You are what Inez Milholland might have turned out to be if she had lived longer and had been born later.
Inez Milholland was called by the Editorial Board of The New York Times "the fairest of the Amazons" in 1913.
You were similarly called by The Washington Post columnist Maxine Cheshire “the miniskirted pinup girl of the intelligentsia."
I got the Cheshire quote from Gail Collins's report on Gloria Steinem's 80th birthday. She noted that Steinem is in Botswana to celebrate her 80th.
Steinem's 40th and subsequent-decade birthdays have been well publicized because she wanted to lead other women by example, and not show fear in the face of aging. She has done this.
How much do women need men?
A woman without a man is like a fish without a bicycle.Steinem was born this day in Toledo, Ohio. Her father was an antique dealer and a summer resort operator who traveled around in a trailer, looking for new business ideas. She said of her parents:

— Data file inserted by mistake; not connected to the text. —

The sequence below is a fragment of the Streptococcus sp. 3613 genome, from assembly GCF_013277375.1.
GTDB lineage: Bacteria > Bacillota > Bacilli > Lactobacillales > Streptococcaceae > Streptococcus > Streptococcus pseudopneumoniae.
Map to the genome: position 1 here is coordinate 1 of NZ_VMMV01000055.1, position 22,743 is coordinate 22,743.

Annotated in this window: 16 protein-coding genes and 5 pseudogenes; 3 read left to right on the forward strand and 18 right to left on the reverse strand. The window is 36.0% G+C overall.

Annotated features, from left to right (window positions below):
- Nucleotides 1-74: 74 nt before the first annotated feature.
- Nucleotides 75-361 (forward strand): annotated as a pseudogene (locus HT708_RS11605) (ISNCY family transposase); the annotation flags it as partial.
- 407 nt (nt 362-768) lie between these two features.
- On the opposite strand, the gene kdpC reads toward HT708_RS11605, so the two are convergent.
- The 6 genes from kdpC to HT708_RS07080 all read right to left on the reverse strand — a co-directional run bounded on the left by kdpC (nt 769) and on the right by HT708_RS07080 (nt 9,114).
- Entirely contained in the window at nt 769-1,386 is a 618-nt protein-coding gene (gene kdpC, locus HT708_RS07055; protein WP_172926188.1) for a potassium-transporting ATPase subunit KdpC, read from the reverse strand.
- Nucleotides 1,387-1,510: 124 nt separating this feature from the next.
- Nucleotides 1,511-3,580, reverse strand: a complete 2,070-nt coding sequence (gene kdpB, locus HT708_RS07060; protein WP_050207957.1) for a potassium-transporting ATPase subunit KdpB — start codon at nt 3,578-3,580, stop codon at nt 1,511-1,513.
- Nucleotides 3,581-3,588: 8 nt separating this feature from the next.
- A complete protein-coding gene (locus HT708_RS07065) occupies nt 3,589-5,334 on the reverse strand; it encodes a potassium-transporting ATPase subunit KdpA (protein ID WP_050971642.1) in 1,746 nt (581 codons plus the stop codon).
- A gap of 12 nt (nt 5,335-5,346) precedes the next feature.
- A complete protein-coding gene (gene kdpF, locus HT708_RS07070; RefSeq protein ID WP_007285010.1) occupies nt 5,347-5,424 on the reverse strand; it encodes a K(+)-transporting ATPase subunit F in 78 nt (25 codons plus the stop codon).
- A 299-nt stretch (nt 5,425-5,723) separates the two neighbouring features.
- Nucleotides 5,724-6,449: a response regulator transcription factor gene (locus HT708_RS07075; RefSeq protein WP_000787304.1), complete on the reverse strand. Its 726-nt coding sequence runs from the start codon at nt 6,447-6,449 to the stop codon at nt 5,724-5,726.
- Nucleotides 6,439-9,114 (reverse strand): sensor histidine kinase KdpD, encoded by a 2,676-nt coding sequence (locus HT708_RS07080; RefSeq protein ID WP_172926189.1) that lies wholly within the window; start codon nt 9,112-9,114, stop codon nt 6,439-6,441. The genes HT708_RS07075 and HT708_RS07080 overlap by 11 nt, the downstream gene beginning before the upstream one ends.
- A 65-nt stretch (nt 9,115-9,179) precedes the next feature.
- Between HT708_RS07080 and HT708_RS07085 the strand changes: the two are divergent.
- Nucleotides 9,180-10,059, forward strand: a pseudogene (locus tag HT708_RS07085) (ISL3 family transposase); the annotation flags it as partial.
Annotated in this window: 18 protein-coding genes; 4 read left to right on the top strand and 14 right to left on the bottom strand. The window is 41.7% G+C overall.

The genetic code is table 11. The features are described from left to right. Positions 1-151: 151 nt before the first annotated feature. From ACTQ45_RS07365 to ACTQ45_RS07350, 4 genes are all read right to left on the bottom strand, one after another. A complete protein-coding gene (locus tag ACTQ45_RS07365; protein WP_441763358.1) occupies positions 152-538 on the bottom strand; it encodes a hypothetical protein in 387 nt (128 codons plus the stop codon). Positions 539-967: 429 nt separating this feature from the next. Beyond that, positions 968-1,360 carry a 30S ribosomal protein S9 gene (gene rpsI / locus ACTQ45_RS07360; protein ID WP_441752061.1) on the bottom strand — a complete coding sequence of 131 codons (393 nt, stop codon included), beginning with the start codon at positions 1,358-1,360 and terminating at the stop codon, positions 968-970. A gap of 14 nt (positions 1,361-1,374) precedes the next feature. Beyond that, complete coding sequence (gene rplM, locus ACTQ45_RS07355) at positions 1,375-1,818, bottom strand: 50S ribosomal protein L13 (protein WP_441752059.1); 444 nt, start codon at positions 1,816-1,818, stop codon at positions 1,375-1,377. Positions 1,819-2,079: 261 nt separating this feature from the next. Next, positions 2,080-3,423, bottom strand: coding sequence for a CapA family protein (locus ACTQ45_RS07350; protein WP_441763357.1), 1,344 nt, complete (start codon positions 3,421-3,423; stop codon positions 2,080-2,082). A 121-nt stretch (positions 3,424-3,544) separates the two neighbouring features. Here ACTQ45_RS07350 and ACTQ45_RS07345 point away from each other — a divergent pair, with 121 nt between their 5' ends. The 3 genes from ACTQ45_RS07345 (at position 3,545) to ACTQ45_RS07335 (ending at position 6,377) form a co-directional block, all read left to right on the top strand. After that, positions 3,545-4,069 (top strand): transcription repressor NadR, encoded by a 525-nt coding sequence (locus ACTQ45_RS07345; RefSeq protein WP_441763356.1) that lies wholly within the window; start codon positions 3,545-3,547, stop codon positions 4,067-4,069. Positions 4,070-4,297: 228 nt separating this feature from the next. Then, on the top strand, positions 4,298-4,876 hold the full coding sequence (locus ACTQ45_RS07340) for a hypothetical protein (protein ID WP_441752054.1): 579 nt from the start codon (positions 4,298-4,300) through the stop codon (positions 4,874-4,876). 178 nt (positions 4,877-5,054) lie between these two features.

[Dad] was always going to make a movie, or cut a record, or start a new hotel, or come up with a new orange drink. [Mom was] an invalid who lay in bed with eyes closed and lips moving in occasional response to voices only she could hear; a woman to whom I brought an endless stream of toast and coffee, bologna sandwiches, and dime pies.In this environment, Steinem had poor grades, says Garrison Keillor, but she managed to get into Smith based on her entrance exams. After college, she made her name as a journalist with a piece called "I was a Playboy Bunny" (1963), about working "undercover" at the Manhattan Playboy Club. She went on to found Ms. Magazine in 1972. It sold out its first print run of 300,000 copies in eight days. Steinem has written several books about the inequities women face in the modern world, including Outrageous Acts and Everyday Rebellions (1983) and Revolution from Within (1992).